Speed Painting 101… A How-to Part I

Posted: August 29, 2015 in Art Technique
Tags: , , , , , , , ,

My wife asked me this morning if I ever wrote a post about speed painting and how I do it. I don’t know that I ever have and it is such a big part of what I do. I think it was a great idea and so over the next few days I am going to do just that. Let’s start off with the basics.

Why Speedpainting?
The first question one might have is why would you do speed painting? After all it would seem a bit stressful to attempt to paint a large painting is six minutes or less. Actually, that’s part of what makes it fun. I’m about to use a dirty word for ministry. Speed painting is performance. It’s meant to be done live before an audience. I don’t speed paint in my studio (unless I am practicing). The reason for that is simple. Speed painting is more about the creation of the art than it is about the art. What I am shooting for is an experience. I want to keep the people guessing what I am doing for as long as possible. I want them to be engaged. I want them to be drawn in to the story I am telling. A studio piece is about creating a work of art that will stand the test of time. A performance piece is about creating engagement and a memory.

I will often say a speed painting is not the best piece of art I can do, but it is the best I an do in six minutes. This in itself can be a lesson. So often we artists will lament the conditions, supplies or lack thereof, etc. Speed painting is about doing the best you can with what you have in the allotted time. I want people to come away from one of my speed paintings, ready to hear a story and ready to tell the story of what they just saw and heard.

Speed painting is meant to capture people’s attention and draw them in to something bigger, the message itself. People often have very limited attention spans. If I am going to paint live, it’s got to be done quickly, so it’s not like… well… like watching paint dry.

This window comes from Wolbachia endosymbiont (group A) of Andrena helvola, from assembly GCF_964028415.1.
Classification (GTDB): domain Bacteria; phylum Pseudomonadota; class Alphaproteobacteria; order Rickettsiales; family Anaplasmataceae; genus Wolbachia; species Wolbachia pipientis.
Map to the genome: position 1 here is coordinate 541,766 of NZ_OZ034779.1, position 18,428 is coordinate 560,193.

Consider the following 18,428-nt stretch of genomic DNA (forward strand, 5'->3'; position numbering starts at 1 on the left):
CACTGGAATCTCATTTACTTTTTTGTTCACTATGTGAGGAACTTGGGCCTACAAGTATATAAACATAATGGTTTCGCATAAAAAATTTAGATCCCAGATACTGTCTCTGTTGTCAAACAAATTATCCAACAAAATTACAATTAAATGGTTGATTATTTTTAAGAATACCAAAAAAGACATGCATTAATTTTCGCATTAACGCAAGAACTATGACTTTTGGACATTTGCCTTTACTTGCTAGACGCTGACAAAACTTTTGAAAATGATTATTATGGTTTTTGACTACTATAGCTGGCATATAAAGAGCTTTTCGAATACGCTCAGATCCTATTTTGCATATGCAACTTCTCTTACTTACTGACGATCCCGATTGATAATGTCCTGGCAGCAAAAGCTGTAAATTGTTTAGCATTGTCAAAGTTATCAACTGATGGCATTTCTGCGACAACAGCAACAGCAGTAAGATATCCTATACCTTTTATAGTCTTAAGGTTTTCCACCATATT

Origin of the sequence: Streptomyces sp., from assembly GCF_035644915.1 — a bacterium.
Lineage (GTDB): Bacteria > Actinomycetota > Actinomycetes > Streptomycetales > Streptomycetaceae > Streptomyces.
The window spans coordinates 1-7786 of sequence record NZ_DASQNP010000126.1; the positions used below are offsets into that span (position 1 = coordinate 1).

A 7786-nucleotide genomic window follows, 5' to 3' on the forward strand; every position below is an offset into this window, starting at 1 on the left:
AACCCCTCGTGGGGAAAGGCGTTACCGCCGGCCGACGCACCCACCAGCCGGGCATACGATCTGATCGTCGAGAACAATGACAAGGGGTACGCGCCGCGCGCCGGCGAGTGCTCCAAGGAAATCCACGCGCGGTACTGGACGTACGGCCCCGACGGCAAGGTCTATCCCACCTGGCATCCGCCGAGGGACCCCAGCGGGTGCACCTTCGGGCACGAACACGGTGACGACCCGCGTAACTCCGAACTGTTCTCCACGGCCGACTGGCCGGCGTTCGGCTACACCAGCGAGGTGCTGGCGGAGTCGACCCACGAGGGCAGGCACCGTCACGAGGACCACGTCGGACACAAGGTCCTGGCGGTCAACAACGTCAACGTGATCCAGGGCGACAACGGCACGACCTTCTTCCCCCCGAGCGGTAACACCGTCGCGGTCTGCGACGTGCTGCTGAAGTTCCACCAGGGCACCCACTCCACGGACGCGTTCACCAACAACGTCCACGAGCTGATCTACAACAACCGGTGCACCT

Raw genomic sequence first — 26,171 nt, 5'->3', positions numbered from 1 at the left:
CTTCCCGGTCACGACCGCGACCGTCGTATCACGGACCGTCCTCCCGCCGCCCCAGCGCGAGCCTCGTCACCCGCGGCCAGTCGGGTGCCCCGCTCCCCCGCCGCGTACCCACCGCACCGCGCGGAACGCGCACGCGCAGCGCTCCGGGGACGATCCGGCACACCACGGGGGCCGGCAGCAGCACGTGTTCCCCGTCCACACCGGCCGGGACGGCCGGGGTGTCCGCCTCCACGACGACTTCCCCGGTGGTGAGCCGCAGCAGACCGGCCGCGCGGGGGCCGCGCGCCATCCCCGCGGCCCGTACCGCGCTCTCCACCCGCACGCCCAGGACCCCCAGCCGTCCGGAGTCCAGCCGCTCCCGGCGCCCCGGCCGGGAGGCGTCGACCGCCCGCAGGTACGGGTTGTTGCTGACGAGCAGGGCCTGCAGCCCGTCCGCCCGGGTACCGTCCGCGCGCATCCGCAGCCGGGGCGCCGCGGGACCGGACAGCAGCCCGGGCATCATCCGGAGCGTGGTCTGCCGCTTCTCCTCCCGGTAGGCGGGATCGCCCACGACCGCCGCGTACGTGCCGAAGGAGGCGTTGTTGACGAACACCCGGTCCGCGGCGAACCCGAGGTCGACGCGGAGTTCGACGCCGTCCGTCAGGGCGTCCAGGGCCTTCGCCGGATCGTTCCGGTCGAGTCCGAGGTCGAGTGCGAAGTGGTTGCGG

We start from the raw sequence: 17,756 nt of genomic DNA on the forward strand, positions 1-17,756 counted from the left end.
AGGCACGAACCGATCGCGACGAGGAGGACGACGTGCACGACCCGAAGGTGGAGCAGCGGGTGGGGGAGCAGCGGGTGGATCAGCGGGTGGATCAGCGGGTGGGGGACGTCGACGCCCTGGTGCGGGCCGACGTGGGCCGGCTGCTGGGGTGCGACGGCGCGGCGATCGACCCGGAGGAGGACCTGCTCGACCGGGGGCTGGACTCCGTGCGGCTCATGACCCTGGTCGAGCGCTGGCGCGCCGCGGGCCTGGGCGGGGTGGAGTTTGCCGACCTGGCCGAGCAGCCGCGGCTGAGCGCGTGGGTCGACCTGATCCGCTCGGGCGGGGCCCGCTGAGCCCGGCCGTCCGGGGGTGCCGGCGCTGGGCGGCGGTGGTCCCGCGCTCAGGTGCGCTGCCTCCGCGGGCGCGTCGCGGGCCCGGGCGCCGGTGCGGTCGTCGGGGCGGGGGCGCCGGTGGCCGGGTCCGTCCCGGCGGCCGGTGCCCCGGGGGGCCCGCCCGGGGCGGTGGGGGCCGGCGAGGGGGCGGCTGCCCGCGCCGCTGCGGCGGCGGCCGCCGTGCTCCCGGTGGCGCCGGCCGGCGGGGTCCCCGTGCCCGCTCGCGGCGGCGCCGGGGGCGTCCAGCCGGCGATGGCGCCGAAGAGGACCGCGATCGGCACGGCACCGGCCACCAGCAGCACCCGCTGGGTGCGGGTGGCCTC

The plan…
Because speed painting by it’s very nature needs to be done quickly, a plan is often important. For the most part, I never sketch the piece on the surface. (It’s not wrong to sketch and I know many artists who do, I just like it this way.) Occasionally, especially if I am planning on urging two pieces into one, I will add a few guidelines to make sure the elements that need to line up, do so, but otherwise, I like to let it flow.

Simplicity is key. Details are slow and we don’t have time for slow. I always start by breaking the item down into it’s basic shapes. This is drawing 101 but it really comes into play here. When I paint a face for example, I will often start by painting a cross on the “canvas.” People assume that I am trying to spiritualize things, and to an extent, I am (remember, I am always trying to draw people in), but that cross form also helps to line up the eyes and nose. Other times I will just work in a few basic forms and work around them. Even in this, the story is king, so anything I can do that will draw people in to that story is really worthwhile.

We’ll continue with this in a later post. Here is an example of me speed painting a lamb.

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Comments
  1. […] been posting these posts (1,2,3,4) to tell you about how to do the actual paintings and there is more to come, but I wanted to […]

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